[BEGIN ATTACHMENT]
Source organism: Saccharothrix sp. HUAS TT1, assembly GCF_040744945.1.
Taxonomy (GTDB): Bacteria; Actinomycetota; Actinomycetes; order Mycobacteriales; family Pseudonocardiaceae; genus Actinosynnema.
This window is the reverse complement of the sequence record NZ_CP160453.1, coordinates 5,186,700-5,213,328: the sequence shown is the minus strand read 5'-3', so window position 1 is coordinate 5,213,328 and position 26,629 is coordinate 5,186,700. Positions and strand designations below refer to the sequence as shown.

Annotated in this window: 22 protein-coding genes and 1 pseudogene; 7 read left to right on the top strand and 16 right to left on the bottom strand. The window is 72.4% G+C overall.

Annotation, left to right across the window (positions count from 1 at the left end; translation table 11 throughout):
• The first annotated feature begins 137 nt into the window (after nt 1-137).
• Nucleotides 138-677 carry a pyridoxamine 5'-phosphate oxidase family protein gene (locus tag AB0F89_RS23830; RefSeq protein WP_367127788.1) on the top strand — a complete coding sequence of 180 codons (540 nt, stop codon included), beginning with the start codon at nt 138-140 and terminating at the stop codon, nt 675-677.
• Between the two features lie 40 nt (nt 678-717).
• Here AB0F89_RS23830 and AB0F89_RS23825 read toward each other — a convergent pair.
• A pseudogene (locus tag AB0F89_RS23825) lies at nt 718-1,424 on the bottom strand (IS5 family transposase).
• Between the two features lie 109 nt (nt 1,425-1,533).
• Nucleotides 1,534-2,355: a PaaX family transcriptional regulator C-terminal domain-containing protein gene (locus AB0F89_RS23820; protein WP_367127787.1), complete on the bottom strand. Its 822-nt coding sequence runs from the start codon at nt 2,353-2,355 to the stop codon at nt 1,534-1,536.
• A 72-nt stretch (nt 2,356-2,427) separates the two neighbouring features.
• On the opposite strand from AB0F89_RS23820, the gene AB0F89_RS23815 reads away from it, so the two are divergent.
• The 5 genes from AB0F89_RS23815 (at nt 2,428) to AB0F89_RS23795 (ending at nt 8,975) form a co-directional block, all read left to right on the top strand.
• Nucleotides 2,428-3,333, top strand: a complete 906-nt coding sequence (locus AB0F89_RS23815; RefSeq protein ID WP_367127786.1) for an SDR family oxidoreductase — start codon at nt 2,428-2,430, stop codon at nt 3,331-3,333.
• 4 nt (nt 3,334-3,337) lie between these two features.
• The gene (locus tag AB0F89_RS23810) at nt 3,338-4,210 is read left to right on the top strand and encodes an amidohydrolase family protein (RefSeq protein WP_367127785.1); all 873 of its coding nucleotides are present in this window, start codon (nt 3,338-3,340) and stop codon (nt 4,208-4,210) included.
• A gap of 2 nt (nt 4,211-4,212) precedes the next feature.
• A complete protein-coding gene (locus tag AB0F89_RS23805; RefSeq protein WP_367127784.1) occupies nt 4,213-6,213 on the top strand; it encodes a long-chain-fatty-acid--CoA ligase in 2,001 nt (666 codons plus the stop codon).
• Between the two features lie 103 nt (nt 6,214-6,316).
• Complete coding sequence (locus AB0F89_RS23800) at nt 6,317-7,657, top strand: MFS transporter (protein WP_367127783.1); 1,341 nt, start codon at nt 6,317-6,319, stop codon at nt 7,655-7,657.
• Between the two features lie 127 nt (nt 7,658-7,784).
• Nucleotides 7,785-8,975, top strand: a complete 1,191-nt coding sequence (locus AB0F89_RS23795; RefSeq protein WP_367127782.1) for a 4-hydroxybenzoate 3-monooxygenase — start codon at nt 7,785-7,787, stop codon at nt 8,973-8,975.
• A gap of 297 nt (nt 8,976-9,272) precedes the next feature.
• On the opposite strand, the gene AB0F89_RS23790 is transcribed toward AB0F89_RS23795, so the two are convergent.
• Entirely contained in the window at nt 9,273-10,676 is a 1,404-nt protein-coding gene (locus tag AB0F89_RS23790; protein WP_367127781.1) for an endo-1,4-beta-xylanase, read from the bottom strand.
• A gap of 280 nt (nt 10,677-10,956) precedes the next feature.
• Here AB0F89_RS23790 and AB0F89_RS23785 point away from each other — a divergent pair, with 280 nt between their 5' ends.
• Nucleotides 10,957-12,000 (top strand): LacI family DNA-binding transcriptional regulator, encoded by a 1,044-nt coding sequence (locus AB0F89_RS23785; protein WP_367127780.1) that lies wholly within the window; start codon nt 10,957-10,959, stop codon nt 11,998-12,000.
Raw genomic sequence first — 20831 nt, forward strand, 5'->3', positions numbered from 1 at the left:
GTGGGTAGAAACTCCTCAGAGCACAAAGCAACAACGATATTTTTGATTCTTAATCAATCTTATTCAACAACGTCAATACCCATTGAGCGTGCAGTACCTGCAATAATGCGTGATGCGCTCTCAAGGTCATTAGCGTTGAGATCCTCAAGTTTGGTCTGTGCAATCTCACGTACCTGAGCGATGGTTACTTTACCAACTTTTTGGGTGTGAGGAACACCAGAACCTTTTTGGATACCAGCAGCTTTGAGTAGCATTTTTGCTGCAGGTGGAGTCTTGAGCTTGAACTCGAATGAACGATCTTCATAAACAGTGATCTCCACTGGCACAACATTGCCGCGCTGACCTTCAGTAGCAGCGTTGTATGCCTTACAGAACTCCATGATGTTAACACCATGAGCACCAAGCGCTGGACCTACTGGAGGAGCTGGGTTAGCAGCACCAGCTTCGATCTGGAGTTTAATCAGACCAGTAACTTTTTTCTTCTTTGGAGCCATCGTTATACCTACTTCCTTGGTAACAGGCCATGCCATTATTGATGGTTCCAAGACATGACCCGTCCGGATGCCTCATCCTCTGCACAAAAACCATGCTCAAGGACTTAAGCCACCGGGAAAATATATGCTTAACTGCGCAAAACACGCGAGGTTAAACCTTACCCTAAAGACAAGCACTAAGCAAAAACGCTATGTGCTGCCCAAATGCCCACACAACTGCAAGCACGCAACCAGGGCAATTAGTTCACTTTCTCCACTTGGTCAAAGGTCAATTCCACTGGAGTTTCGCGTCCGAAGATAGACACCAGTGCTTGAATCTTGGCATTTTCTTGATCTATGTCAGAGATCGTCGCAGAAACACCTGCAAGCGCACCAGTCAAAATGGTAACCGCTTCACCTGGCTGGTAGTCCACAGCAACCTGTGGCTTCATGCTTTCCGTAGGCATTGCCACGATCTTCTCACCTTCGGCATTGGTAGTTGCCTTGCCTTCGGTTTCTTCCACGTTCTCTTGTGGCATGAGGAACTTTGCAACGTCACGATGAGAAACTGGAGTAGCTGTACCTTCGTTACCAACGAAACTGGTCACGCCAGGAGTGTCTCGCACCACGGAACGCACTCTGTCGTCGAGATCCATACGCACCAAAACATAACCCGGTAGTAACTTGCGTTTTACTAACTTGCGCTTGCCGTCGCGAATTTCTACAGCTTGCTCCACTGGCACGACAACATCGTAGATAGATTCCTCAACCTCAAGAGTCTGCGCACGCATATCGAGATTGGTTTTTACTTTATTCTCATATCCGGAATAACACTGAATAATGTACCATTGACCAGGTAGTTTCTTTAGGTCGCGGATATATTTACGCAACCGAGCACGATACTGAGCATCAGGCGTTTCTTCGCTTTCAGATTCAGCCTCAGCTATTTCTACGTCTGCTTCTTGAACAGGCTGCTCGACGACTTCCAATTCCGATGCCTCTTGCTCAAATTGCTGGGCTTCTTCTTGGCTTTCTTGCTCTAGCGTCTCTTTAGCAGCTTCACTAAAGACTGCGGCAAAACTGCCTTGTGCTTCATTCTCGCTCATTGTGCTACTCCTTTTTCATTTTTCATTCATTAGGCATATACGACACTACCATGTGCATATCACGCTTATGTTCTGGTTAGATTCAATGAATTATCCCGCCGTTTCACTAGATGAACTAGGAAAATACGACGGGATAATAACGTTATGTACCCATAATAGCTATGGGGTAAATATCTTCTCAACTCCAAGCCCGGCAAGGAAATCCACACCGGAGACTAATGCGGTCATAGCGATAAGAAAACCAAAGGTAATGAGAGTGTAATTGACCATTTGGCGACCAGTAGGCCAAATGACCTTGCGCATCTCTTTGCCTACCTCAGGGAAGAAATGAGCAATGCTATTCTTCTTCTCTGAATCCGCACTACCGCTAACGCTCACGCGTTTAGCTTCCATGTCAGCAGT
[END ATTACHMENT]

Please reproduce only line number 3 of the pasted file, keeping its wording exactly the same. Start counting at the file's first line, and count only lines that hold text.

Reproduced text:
This window is the reverse complement of the sequence record NZ_CP160453.1, coordinates 5,186,700-5,213,328: the sequence shown is the minus strand read 5'-3', so window position 1 is coordinate 5,213,328 and position 26,629 is coordinate 5,186,700. Positions and strand designations below refer to the sequence as shown.